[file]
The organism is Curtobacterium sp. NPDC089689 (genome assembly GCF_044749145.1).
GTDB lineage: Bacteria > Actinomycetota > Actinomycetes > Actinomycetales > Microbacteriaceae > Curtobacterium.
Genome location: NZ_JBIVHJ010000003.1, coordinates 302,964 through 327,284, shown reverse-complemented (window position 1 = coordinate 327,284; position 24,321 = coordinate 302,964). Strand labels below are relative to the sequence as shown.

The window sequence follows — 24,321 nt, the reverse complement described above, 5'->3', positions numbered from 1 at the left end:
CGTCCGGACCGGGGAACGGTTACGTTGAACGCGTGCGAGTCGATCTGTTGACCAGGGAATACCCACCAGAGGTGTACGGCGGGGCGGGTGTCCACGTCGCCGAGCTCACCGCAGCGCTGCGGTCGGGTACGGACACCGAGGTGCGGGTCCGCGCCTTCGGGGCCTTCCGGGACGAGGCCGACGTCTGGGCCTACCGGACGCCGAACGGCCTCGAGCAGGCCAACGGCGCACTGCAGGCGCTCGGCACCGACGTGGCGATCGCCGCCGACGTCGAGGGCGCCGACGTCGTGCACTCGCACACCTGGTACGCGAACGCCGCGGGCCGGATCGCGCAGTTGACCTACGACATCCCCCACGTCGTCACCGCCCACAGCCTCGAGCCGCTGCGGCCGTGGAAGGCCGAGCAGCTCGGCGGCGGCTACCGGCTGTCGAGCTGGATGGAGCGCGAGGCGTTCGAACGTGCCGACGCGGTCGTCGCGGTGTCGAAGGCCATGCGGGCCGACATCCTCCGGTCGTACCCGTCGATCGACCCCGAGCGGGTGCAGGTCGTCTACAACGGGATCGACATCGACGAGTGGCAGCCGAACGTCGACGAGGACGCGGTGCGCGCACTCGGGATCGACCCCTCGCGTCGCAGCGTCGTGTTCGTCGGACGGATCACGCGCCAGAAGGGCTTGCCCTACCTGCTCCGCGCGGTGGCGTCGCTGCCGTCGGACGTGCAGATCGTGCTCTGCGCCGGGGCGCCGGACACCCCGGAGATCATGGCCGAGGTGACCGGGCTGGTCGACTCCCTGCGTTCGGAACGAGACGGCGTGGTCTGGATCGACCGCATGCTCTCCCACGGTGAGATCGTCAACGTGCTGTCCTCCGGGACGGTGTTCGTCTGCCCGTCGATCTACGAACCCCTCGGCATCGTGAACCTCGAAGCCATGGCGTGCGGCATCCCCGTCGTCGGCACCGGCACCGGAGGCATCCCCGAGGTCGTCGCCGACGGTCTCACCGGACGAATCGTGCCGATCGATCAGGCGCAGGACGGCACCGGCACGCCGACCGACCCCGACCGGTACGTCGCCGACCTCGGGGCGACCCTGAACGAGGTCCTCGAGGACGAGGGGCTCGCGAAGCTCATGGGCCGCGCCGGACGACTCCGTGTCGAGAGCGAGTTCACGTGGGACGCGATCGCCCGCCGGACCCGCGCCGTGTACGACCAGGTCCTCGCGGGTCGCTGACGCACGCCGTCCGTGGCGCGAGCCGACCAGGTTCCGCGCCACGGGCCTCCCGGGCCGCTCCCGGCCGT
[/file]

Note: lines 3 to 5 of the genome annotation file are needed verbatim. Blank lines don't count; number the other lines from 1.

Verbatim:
Genome location: NZ_JBIVHJ010000003.1, coordinates 302,964 through 327,284, shown reverse-complemented (window position 1 = coordinate 327,284; position 24,321 = coordinate 302,964). Strand labels below are relative to the sequence as shown.

The window sequence follows — 24,321 nt, the reverse complement described above, 5'->3', positions numbered from 1 at the left end:
CGTCCGGACCGGGGAACGGTTACGTTGAACGCGTGCGAGTCGATCTGTTGACCAGGGAATACCCACCAGAGGTGTACGGCGGGGCGGGTGTCCACGTCGCCGAGCTCACCGCAGCGCTGCGGTCGGGTACGGACACCGAGGTGCGGGTCCGCGCCTTCGGGGCCTTCCGGGACGAGGCCGACGTCTGGGCCTACCGGACGCCGAACGGCCTCGAGCAGGCCAACGGCGCACTGCAGGCGCTCGGCACCGACGTGGCGATCGCCGCCGACGTCGAGGGCGCCGACGTCGTGCACTCGCACACCTGGTACGCGAACGCCGCGGGCCGGATCGCGCAGTTGACCTACGACATCCCCCACGTCGTCACCGCCCACAGCCTCGAGCCGCTGCGGCCGTGGAAGGCCGAGCAGCTCGGCGGCGGCTACCGGCTGTCGAGCTGGATGGAGCGCGAGGCGTTCGAACGTGCCGACGCGGTCGTCGCGGTGTCGAAGGCCATGCGGGCCGACATCCTCCGGTCGTACCCGTCGATCGACCCCGAGCGGGTGCAGGTCGTCTACAACGGGATCGACATCGACGAGTGGCAGCCGAACGTCGACGAGGACGCGGTGCGCGCACTCGGGATCGACCCCTCGCGTCGCAGCGTCGTGTTCGTCGGACGGATCACGCGCCAGAAGGGCTTGCCCTACCTGCTCCGCGCGGTGGCGTCGCTGCCGTCGGACGTGCAGATCGTGCTCTGCGCCGGGGCGCCGGACACCCCGGAGATCATGGCCGAGGTGACCGGGCTGGTCGACTCCCTGCGTTCGGAACGAGACGGCGTGGTCTGGATCGACCGCATGCTCTCCCACGGTGAGATCGTCAACGTGCTGTCCTCCGGGACGGTGTTCGTCTGCCCGTCGATCTACGAACCCCTCGGCATCGTGAACCTCGAAGCCATGGCGTGCGGCATCCCCGTCGTCGGCACCGGCACCGGAGGCATCCCCGAGGTCGTCGCCGACGGTCTCACCGGACGAATCGTGCCGATCGATCAGGCGCAGGACGGCACCGGCACGCCGACCGACCCCGACCGGTACGTCGCCGACCTCGGGGCGACCCTGAACGAGGTCCTCGAGGACGAGGGGCTCGCGAAGCTCATGGGCCGCGCCGGACGACTCCGTGTCGAGAGCGAGTTCACGTGGGACGCGATCGCCCGCCGGACCCGCGCCGTGTACGACCAGGTCCTCGCGGGTCGCTGACGCACGCCGTCCGTGGCGCGAGCCGACCAGGTTCCGCGCCACGGGCCTCCCGGGCCGCTCCCGGCCGT